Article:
David Albright, the nuclear physicist who founded ISIS, agrees that the US now has serious leverage it can use to drive a hard bargain with Iran. He told NBC recently: “Whatever you think of Trump—and I didn’t like that he left the deal—he generated a tremendous amount of leverage on Iran, and not to use that just seems crazy. In that sense it’s a gift to Biden.”

Iran, for its part, is trying to raise the stakes further. In addition to having 12 times the amount of enriched LEU allowed by the JCPOA, the Atomic Energy Organization of Iran just declared it may further enrich some unstated quantity of uranium, presumably so it is no longer in the low enriched category, and thus closer to the 90 percent enrichment that makes uranium “weapons grade.”

That the JCPOA is deeply flawed, costly, and—according to the IAEA’s recent report—ineffectual, is increasingly clear. Whether Iran would agree to a new deal that corrects the JCPOA’s shortcomings comes down to how much Iran’s leaders care about the economic suffering of ordinary Iranians. That suffering must be weighed against the leaders’ strong preference to keep stonewalling IAEA nuclear inspectors, while piously pretending that’s not what they’re doing.

FDD’s Andrea Stricker told me returning to the JCPOA “as is” would be a mistake.

If Biden re-enters the JCPOA, it is difficult to see how the IAEA would have much support from Washington or the European parties to continue the promising beginnings of what could have been an in-depth investigation into Iran’s past activities. Iran’s Nuclear Archive showed that in 2003, rather than ending the nuclear weapons program, Tehran simply ended some of the most overt activities and folded them into R&D projects in order to covertly maintain them and further its knowledge base.

If we have no assurance that such efforts do not continue, then we have not gained much from the JCPOA except a temporary cap on Iran’s declared breakout capability. President-elect Biden would be agreeing to free up the economic resources of a state sponsor of terror for very limited returns.

If the incoming Biden administration reacts as the Obama administration did, Biden will be returning the US to a foreign policy that gives away far more to Iran than it gains for the US, while making promises about Iranian compliance that are based on wishful thinking rather than fact. Preparing to ignore Hezbollah’s drug smuggling and money laundering and Iran’s nuclear procurement would not be a smart way to go about resurrecting the JCPOA.

If Biden uses the leverage created by the Trump administration’s Maximum Pressure strategy, there is a chance Iran might finally agree to intrusive, no-notice inspections, while finally addressing Iran’s many outright lies to the IAEA. Only with such an inspection agreement in place could the Biden administration truthfully certify that Iran is in full compliance and has earned real sanctions relief.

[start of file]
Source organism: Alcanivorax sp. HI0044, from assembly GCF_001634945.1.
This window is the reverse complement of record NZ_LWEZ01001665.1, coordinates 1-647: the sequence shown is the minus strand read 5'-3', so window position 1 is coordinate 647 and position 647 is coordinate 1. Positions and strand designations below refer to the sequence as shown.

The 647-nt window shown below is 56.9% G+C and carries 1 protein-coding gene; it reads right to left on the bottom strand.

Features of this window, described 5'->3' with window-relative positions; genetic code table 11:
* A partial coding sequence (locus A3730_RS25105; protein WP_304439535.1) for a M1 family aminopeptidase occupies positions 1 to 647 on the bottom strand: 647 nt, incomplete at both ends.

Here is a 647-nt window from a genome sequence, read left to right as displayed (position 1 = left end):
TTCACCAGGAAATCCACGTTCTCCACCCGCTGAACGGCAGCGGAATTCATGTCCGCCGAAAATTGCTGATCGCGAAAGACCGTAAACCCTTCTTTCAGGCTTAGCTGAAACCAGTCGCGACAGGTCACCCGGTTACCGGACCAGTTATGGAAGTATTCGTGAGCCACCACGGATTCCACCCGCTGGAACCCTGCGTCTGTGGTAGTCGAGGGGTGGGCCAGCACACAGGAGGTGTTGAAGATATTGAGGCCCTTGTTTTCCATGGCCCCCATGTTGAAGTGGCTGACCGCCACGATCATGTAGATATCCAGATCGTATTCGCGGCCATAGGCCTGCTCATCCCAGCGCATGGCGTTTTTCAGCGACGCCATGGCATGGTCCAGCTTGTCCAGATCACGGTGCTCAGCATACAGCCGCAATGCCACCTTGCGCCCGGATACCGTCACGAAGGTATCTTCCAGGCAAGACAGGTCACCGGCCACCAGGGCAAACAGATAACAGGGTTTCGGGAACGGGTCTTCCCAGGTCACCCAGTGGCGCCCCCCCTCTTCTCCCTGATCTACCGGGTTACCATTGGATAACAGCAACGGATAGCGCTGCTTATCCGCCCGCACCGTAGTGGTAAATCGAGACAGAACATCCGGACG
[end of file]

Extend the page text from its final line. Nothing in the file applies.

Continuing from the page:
The Biden administration has the advantage of Iranians having just experienced four years of Trump’s “bad cop” routine. If Biden doesn’t use that to leverage a better, more enforceable version of the JCPOA out of the Iranians, the pain inflicted on ordinary Iranians by the Maximum Pressure strategy will have been for naught, and the world will be no further away from a nuclear-armed Iran. Not only that, but Joe Biden will have given Iran’s brutal theocracy a new lease of life.

A new wrinkle

Four weeks after Biden announced his intent to return to the JCPOA, rumors have been circulating that the Trump administration might use its final weeks in office to create roadblocks to the US rejoining the nuclear deal. On November 27th, a major roadblock emerged. The alleged former head of Iran’s nuclear weapons research program, nuclear physicist Mohsen Fakhrizadeh, was assassinated on the streets of a suburb of Tehran.

While nobody is claiming responsibility, most experts attribute this action to Israel (possibly with intelligence support from the US), which carried out a campaign to assassinate Iranian nuclear scientists several years ago. This comes on the heels of an assassination on August 7th of Al Qaeda’s third-in-command living under cover in Iran, and the US’s drone strike assassination of Islamic Revolutionary Guard Corp general Qassem Solemani in Baghdad in January.

Iran’s theocratic hardliners generally loathe the idea of negotiations with the US, but were brought to the table under economic duress last time around. With the assassination of a prominent nuclear scientist, it is less likely that the few moderates that exist in Iran’s foreign policy establishment will be able to push the regime to renegotiate the JCPOA, which would have to include some concessions from Iran.

It is just as easy to imagine that the regime, having brought Iran to the three-and-a-half-month “breakout” line, will use the last few weeks of the Trump administration to enrich uranium to as high a level as they can manage and move ever closer to nuclear “breakout.”

 

Art Keller has covered Iranian issues in and out of government for 20 years. His novel about the CIA and Iran is Hollow Strength. You can follow him on Twitter at @ArtKeller.